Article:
Figure 1.--These children from Milwaukee, Wisconsin had their portraits taken in 1898. Note the boy's fancy Fauntleroy blouse.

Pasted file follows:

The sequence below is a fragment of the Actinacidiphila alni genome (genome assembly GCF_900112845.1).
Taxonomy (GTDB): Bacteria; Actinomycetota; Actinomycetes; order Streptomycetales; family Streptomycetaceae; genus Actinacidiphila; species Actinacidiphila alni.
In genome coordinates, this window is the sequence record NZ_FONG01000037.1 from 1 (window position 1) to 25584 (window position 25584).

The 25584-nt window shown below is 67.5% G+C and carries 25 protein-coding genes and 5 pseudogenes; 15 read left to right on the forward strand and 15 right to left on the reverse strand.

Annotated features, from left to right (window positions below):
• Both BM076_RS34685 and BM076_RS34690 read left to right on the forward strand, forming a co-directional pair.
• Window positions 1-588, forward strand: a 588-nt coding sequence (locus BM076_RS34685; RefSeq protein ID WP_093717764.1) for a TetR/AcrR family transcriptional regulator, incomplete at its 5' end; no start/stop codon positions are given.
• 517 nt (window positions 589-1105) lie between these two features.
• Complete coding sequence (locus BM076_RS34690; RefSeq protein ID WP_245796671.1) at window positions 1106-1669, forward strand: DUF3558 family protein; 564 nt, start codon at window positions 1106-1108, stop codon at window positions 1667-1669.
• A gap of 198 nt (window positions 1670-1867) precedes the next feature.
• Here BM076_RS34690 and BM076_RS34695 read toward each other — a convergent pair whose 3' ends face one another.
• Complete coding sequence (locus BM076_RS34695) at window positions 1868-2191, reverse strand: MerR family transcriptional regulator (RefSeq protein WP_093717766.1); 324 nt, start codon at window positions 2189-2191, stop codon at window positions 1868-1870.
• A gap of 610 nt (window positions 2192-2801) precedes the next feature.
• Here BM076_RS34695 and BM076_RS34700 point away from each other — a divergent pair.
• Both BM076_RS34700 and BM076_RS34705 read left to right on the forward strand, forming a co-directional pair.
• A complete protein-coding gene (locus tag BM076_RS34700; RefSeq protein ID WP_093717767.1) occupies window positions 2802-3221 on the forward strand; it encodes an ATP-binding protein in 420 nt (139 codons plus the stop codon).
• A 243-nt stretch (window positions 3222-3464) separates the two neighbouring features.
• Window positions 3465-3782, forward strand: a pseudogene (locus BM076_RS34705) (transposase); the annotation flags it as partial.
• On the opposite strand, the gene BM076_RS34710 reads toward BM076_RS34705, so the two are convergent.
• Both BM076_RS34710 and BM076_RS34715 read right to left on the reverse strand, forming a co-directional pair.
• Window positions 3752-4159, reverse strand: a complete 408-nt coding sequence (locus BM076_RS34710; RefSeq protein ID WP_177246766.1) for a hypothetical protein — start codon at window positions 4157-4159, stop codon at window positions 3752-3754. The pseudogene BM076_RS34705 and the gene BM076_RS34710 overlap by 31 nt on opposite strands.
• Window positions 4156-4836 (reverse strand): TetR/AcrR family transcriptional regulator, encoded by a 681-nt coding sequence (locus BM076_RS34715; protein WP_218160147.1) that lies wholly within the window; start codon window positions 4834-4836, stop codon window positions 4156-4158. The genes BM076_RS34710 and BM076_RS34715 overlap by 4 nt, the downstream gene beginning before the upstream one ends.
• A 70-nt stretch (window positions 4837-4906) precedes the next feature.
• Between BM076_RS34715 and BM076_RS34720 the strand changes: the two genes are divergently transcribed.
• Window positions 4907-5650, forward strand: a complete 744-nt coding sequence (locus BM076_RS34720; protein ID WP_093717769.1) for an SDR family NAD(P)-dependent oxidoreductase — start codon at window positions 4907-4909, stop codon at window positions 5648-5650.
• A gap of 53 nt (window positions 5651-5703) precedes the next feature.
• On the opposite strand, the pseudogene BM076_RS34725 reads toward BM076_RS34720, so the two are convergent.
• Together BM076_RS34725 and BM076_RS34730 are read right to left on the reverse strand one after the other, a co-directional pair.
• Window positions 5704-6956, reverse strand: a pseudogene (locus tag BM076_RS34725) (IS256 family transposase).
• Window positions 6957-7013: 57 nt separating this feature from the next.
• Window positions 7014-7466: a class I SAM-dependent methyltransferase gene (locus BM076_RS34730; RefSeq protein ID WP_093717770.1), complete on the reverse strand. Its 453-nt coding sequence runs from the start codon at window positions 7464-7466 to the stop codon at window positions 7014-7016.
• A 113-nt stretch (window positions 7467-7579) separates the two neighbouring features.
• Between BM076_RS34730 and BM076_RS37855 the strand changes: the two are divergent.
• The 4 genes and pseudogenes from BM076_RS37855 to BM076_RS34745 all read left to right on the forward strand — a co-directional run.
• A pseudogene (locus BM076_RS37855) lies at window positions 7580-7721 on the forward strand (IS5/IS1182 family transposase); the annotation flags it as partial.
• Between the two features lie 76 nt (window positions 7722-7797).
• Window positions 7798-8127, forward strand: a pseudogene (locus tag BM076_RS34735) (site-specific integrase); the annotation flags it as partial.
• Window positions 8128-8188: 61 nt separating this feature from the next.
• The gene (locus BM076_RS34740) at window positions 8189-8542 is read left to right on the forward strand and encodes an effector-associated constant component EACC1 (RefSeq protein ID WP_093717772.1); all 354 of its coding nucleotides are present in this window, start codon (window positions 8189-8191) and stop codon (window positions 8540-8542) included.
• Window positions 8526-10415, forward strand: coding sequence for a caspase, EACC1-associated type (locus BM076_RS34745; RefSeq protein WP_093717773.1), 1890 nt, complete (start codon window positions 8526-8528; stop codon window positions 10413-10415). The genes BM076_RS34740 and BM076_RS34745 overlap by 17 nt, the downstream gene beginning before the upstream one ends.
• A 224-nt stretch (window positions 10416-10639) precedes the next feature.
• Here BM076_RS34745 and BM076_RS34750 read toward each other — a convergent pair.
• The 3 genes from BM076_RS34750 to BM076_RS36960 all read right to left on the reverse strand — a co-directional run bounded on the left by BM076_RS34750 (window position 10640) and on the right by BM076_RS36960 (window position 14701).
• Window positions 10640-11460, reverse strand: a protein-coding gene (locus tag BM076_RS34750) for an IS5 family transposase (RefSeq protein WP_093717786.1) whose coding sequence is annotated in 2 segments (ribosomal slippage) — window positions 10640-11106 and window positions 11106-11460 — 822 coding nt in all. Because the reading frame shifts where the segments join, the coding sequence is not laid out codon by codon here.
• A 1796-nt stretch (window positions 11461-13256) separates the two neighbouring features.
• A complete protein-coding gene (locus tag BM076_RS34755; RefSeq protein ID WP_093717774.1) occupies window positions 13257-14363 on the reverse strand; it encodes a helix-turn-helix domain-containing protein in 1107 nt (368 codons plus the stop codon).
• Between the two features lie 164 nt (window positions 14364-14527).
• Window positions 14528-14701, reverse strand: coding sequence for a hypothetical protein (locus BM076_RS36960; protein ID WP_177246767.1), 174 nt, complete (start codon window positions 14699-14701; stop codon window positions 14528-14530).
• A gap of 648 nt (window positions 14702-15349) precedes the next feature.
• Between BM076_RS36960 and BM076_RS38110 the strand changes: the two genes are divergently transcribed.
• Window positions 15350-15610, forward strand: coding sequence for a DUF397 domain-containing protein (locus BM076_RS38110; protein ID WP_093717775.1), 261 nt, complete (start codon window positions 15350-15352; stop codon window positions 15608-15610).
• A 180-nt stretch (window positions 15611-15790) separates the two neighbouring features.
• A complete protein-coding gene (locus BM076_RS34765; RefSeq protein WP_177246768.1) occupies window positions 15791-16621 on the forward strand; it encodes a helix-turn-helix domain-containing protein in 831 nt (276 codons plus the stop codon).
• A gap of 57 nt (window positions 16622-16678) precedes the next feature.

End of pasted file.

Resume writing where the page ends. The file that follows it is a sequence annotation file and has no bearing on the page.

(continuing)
While blouses are now thought as a woman's shirt, but in fact were originally for both women and children, boys and girls. The garments extending from the neck to the waist, but without shirttails which were not suitable for kilts, especially bodice kilts. Boys dressed in Fauntleroy suits or bodice kilts wore these frilly blouses rather than shirts. A man or big boy's shirt tucks into the trousers, but a blouse has an elastic threaded through the waist or a tape, or a band which buttoned to the pants or kilt. These blouses were often extremely fancy with elaborate lace work at the collar and cuffs. Often department stores had a very wide selection of blouses with various lace trim for a mother to select for her little darling. Such blouses, at least in America, were often worn with large floppy bows.
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